Argentina’s own graffiti covered concrete jungle is on the outside hard, fast and seemingly impenetrable. But there is one key layer of this immense city that you must peel back to weave yourself into even as a small part of its sprawling tapestry, and that is tango (the steak part comes later).
London has the West End, New York has Broadway, Moscow has ballet and BA has tango – the gem that makes it truly sparkle. Once you start scratching the surface of the BA tango scene it becomes an addiction that is hard to quell.
Dancing in the streets is literally de rigeur in this place. In Plaza Dorrego in San Telmo, pairs of dancers alternate at either ends as you sip Quilmes under the trees. Your head spins as they dazzle you with their dizzying turns, fast footwork and athletic lifts, sweaty cheeks pressed together, with the man as the dance leader, whispers one word instructions into the woman’s ear before it all ends with either a dramatic drop or sultry embrace.
At El Caminito, they dance against the backdrop of the rainbow buildings or in the shelter of restaurants, making it an easy, mesmerising way to while away the afternoon.
If you have itchy feet to join in, or just want to see how the locals fare against the glamorous professionals, you can go to one of the many milongas but be prepared to stay up late and do your tango homework! When we passed La Viruta milonga in the trendy Palermo area at 11pm the class was just ending, with the real milonga night about to begin. At the famed Salon Canning, also just after 11pm, it was standing room only, with experienced locals strutting their stuff, song after song. For more casual afternoon tango you can visit the beautiful Confiteria Ideal cafe in the city centre (look for the tango footsteps painted into the pavement). If you want to join in, you need to know your stuff, so lessons are recommended!
Tango shows are aplenty and range from razzle dazzle to cheap and cheerful. At the top end, $200 to $300 per person, you are offered return transfers, dinner, a lesson and DVD to keep – an unforgettable night if you can spare the cash. We opted for cheap and cheerful at Cafe Tortoni which, despite the cheesy high school musical theatrics, did offer high quality, energetic dancing and great value for $15. It was also worth it to see the retro-glam historic cafe, reportedly BA’s oldest. It’s so famous that there’s a long queue in the afternoons to get in, but the hour long shows are twice a night and have plenty of room. Another of BA’s oldest cafes, Los 36 Billares, also features a regular tango show. Though slightly less glamorous, it’s full of life, with local men playing cards out the back and the billiards of the cafe’s name taking pride of place downstairs.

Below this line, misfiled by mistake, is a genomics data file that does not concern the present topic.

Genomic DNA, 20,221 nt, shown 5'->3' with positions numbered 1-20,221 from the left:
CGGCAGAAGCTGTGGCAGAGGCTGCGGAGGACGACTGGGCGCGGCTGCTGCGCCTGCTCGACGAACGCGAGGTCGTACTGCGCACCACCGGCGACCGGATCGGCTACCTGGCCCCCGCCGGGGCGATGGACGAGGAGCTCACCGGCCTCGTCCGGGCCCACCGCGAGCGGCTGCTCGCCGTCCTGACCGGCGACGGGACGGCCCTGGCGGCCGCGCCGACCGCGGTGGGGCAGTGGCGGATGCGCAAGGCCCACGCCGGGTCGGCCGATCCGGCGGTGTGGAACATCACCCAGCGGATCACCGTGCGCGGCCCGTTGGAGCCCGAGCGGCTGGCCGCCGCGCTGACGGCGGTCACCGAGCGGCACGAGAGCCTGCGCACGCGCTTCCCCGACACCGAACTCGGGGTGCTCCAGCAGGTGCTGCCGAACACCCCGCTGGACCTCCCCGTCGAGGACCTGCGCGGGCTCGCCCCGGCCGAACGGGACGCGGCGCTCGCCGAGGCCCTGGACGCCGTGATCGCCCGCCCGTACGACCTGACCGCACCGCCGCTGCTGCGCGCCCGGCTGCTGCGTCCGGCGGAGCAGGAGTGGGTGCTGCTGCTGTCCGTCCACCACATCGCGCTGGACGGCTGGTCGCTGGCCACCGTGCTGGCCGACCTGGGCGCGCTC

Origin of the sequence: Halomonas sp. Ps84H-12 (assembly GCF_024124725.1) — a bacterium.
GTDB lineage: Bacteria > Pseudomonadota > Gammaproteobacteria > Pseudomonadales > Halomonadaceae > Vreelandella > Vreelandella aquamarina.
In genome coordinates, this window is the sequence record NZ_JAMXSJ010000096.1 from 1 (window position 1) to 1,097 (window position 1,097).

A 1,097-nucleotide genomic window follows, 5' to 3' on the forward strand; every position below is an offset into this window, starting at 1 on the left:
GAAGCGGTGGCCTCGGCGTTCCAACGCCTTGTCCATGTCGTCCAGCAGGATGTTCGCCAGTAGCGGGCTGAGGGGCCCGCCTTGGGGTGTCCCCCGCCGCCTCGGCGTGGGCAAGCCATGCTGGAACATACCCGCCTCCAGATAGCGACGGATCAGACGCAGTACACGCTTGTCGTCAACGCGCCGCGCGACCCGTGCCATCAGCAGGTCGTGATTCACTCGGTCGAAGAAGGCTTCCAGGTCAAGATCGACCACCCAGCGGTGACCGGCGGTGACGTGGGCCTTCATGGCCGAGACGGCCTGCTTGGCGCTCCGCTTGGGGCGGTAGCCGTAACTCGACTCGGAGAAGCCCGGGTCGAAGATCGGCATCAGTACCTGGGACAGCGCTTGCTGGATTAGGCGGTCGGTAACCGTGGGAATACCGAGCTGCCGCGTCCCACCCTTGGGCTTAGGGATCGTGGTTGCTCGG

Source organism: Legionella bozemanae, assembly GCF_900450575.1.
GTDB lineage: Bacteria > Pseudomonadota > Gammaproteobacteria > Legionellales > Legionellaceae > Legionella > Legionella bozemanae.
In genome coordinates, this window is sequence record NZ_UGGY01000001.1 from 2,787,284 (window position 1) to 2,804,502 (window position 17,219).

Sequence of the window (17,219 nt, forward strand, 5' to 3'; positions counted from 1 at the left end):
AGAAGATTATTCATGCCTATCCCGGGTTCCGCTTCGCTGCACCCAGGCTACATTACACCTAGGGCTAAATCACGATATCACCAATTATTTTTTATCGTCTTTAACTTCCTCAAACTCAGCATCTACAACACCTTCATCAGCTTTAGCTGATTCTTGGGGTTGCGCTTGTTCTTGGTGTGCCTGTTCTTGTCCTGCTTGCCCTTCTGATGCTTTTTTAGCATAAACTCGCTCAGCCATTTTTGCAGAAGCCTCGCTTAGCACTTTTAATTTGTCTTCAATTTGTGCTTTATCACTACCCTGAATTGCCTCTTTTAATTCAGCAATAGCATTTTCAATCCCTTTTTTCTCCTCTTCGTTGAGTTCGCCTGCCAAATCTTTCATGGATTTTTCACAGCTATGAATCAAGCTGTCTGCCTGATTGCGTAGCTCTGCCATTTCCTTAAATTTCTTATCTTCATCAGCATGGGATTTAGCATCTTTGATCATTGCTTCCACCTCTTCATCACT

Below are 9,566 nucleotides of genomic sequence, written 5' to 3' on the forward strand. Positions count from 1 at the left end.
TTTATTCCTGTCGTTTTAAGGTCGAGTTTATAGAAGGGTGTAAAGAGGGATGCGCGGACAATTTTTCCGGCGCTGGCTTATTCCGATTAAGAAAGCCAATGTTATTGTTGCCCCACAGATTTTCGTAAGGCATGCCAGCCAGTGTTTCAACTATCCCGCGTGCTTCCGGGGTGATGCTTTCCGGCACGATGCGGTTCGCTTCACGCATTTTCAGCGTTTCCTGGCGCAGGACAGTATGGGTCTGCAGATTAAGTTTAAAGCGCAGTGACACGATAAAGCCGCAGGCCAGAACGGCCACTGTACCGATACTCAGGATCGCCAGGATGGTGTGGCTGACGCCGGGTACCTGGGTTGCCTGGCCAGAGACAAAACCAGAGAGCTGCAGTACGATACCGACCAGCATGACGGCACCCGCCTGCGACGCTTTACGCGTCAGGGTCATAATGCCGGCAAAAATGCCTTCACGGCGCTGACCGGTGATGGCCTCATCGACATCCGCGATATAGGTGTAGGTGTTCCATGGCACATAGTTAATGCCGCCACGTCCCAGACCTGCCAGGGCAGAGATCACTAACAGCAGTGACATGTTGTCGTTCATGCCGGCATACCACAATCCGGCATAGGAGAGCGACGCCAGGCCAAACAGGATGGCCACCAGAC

Once you’ve tangoed the day/night away, you need to refuel and BA certainly has no shortage of good places to eat. How about lunch in bustling colourful Palermo, a stone’s throw from Hotel Duque where we stayed, with trendy eateries offering everything from gourmet crepes to burgers to Mexican. Its quirky gift shops, fashionable boutiques and weekend markets make it the stomping ground for the young and sociable.
But this is Argentina, and we are here for the steak. Palermo has some unbeatable parillas/steak houses, from the trendy, modern Minga, to the white clothed La Choza, where locals dine no earlier than 9pm and feast on mixed grill parilladas served by bow tied waiters. Then there’s the more rustic Don Julio, where the grill is treated like an altar, the centrepiece amidst the leather table cloths, cow pictures and messages from guests scrawled on wine bottles displayed on the walls. The website says it all – restaurante, carnes, vinos. Service here is impeccable too!
Steak and tango may even be on par in terms of sacredness in Argentinian culture, and like tango, I’d recommend knowing your stuff with steak too. A top tip: ask about steak sizes otherwise you may end up with a mountain of the stuff (I had to take a doggy bag from Don Julio which I carted all the way to the tango show only to leave it in the hotel room when we checked out!). Also learn the steak lingo as not all restaurants have English menus and just like the Eskimos have many words for snow, steak in Argentina comes in many forms! Jugoso, or medium rare, is a valuable word to know as the Argentines like their steak a punto, or medium to well (I had to look this one up as I was flat out trying to describe how pink I wanted my steak!).
So don’t be deceived by Buenos Aires’ hard exterior and its (dare I say it) underwhelming city centre. Look for tango and you will find its soul. With steak you’ll find its heart. Then it will win you over completely.